Best time to invest in high-quality sesame oil

Years ago, a non-Asian chef divulged a “secret” for preparing “Asian food”: toasted sesame oil. He wasn’t entirely incorrect. If soy sauce, in all of its forms, is the salt of East Asian pantry staples, toasted sesame oil may be the black pepper. The aromatic, amber-colored oil is an essential component in creating a wide range of savoury dishes—try it drizzled over steamed entire fish, marinating into poultry, dressing cucumbers, and finishing any stir-fry or noodles you can concoct. And, while it may be a shortcut for recipe developers trying to label a meal “Asian,” toasted sesame oil has a transformative impact, infusing foods with an unmistakable nutty scent.

However, if you go to any grocery shop, even the huge American Asian supermarket, you’ll only find a few selections for toasted sesame oil. This is unfortunate because there is a wide range of sesame oil quality and type due to differences in processing processes, seed types and origins, and toasting levels. High-quality sesame oil, on the other hand, is unrivalled in the eyes of some chefs.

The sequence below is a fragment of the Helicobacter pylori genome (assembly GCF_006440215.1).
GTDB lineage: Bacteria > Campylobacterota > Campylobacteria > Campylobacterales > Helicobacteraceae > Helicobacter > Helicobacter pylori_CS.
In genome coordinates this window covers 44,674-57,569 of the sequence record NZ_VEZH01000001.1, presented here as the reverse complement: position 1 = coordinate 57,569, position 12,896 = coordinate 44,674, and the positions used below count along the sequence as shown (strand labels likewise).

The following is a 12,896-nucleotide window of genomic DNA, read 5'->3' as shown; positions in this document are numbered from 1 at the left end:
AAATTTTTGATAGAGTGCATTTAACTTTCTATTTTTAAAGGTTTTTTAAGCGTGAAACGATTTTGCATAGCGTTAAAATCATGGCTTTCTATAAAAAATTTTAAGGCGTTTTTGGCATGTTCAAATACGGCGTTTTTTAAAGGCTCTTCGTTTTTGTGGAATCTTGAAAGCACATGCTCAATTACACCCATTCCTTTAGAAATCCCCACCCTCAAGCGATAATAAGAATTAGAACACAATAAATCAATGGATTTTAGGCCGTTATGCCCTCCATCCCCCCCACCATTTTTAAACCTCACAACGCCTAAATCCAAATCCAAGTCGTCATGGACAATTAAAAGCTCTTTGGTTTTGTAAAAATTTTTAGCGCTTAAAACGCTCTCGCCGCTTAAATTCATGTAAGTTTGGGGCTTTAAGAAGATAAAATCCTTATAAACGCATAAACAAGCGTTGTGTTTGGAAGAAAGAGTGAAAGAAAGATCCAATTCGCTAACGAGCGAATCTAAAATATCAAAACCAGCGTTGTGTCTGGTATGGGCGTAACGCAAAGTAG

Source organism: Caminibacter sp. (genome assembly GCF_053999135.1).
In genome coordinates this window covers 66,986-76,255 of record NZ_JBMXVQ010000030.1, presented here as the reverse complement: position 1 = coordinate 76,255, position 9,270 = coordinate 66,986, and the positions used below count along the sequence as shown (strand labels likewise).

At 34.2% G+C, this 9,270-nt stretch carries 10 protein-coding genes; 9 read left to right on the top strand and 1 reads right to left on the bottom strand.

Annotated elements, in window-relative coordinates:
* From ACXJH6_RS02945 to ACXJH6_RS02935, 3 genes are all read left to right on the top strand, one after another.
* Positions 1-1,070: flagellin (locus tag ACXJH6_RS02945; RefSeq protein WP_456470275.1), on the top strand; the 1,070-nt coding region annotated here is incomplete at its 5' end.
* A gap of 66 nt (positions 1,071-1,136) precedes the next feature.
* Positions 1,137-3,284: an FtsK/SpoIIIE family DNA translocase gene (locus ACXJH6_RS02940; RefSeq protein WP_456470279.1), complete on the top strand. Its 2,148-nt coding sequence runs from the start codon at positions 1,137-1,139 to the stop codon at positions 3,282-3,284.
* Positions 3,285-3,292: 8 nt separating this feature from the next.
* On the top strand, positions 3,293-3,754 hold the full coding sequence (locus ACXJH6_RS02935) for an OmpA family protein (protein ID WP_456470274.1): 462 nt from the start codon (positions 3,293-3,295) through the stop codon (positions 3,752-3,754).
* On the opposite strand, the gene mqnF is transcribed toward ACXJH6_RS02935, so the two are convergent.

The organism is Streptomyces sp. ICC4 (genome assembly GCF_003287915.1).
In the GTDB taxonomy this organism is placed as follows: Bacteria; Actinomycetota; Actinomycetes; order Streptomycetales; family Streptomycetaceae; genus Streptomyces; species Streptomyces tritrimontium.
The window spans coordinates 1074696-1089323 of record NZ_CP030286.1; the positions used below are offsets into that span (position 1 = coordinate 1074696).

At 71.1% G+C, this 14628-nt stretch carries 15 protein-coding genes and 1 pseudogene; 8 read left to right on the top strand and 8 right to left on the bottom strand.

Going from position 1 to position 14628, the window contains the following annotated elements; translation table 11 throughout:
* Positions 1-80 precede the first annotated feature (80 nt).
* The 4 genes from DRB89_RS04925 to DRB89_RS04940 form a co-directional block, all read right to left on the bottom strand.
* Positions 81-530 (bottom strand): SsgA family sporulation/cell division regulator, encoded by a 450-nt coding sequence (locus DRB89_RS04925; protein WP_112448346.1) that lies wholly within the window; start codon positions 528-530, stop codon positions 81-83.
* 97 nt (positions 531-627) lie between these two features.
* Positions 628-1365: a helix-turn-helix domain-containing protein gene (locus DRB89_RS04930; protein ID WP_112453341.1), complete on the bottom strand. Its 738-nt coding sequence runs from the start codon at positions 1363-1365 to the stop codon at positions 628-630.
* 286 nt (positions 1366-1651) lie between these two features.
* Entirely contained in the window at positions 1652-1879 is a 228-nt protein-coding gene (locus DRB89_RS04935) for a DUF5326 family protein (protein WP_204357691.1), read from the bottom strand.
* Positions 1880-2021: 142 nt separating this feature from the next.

“Although cheaply produced sesame oil has a powerful aroma, it has a bitter flavour and the scent fades fast.” According to Hooni Kim, chef-owner of the Michelin-starred Danji and author of My Korea, “well prepared sesame oil will have a delightful, sweet, and nutty aroma that comes from the toasted sesame seeds, with none of the harshness.”

Kim says he’s heard of some companies that merely add artificial smoke flavour to untoasted white sesame seed oil, or that roast the seeds using infrared technology, which doesn’t produce the same flavour as more labor-intensive ways. Traditional toasted sesame oil is made in small batches to guarantee that the seeds toast evenly—a highly skilled method that only a few producers still use today. As a result, Kim believes that spending on a bottle of sesame oil that costs more than $30, as Nonghyup does, is well worth it. However, if you can’t get it, he claims that Kadoya and Sempio create acceptable mass-produced oils.